Students inspired at Hastings science festival

A student handling one of East Sussex Reptile and Amphibian Society's snakes at Big Bang @ The Hastings Centre. Photo courtesy of STEM Sussex
A student handling one of East Sussex Reptile and Amphibian Society's snakes at Big Bang @ The Hastings Centre. Photo courtesy of STEM Sussex
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Students from across the south east enjoyed a fun-filled day of activities an inaugural science festival in Hastings yesterday (Wednesday, May 11).

The first Big Bang @ The Hastings Centre brought science and engineering to life for young people in the area with interactive demonstrations and shows encouraging students to consider further studies and careers in science, technology, engineering and maths (STEM).

Pupils built a torch with the Institution of Engineering and Technology at the festival. Photo courtesy of STEM Sussex

Pupils built a torch with the Institution of Engineering and Technology at the festival. Photo courtesy of STEM Sussex

One highlight was East Sussex Reptile and Amphibian Society’s stall where young people had the opportunity to handle snakes and get practical advice on keeping and breeding reptiles and amphibians,

A student from The St Leondards Academy said: “I enjoyed getting to know the animals and learning about them.

“Like why snakes have scales and why tarantulas have hair. Science rocks!”

The event was part of the Big Bang South East, a programme of events taking place across the region to enable young people to discover close to home where their STEM studies can lead, and it was the celebration event of the inaugural East Sussex STEMfest.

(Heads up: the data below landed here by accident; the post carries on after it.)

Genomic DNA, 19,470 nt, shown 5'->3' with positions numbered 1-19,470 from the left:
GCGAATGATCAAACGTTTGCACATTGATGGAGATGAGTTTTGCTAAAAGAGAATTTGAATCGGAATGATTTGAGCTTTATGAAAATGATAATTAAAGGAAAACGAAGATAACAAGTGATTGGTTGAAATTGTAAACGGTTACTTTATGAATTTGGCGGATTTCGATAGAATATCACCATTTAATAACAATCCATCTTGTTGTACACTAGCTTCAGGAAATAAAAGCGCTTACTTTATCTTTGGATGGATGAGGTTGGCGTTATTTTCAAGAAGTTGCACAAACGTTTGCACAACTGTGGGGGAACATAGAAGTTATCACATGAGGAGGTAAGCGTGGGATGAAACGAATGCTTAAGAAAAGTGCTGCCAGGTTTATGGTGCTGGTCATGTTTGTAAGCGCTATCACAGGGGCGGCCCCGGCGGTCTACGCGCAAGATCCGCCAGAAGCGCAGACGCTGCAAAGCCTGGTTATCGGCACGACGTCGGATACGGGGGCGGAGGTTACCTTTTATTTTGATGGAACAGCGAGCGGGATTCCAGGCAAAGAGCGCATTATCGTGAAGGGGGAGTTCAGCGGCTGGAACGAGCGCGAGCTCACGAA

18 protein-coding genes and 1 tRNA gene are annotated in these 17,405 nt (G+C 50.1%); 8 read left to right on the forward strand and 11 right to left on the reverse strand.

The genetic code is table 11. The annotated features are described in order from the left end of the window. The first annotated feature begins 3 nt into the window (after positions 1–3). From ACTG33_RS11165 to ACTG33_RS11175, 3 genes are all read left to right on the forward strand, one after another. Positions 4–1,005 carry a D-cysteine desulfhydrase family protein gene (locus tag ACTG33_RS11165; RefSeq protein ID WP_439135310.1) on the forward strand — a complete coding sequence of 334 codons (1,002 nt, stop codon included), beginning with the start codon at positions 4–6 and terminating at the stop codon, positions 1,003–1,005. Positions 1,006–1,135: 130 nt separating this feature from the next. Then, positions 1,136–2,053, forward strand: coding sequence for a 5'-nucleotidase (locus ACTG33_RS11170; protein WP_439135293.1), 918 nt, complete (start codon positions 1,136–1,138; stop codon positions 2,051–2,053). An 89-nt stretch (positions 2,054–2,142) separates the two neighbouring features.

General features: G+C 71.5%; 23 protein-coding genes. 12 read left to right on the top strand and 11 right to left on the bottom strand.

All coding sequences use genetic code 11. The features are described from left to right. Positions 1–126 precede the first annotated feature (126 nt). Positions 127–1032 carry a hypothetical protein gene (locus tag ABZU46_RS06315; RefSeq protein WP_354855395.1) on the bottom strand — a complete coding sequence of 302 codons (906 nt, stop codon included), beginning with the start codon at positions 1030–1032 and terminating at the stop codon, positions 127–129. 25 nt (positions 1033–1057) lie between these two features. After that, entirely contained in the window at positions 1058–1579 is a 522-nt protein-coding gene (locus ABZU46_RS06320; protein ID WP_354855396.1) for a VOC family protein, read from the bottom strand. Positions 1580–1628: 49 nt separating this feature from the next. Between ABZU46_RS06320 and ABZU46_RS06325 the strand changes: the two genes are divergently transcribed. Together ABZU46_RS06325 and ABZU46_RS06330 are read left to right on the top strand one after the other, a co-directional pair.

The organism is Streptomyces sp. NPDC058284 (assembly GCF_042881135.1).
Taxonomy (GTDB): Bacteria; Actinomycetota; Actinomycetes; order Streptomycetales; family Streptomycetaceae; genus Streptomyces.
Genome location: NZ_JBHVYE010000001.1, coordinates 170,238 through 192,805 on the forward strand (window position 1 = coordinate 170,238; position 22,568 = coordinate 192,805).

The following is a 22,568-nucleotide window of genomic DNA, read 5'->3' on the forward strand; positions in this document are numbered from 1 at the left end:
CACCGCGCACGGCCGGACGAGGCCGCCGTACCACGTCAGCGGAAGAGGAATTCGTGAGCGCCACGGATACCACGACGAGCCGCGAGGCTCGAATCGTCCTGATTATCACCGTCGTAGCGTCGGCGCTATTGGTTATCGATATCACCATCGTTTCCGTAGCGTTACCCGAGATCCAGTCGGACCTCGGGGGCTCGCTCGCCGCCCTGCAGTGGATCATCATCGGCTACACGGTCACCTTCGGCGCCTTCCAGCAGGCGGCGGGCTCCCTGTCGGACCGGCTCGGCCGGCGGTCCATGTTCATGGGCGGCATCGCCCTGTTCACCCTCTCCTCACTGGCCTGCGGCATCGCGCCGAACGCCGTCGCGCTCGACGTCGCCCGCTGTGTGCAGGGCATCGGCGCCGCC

Students watch as marshmallows expand in a vacuum. Photo courtesy of STEM Sussex

Students watch as marshmallows expand in a vacuum. Photo courtesy of STEM Sussex

East Sussex STEMfest, and the Big Bang @ The Hastings Centre are organised by STEM Sussex, the outreach support department of the University of Brighton, in partnership with the Sussex Learning Network and Skills East Sussex.

“Addressing the STEM skills gap has been identified as a real priority for businesses in the East Sussex area,” said STEM Sussex operations manager Jo McKinney-Green.

“We were really pleased to have local companies like Photek and General Dynamics along, to show the interesting STEM involved in their jobs, and talk to the young people about potential career paths.”

Other highlights of Big Bang included the Science Museum’s ‘Most disgusting show in the world ever’ and the University of Kingston’s Lab in a Lorry where visitors took part in a variety of experiments.

A student from Willingdon Community School, in Eastboure, said: “The best thing about the day was the Science Museum show because I learned a lot about the body in the most fun way possible. Best science trip ever!”

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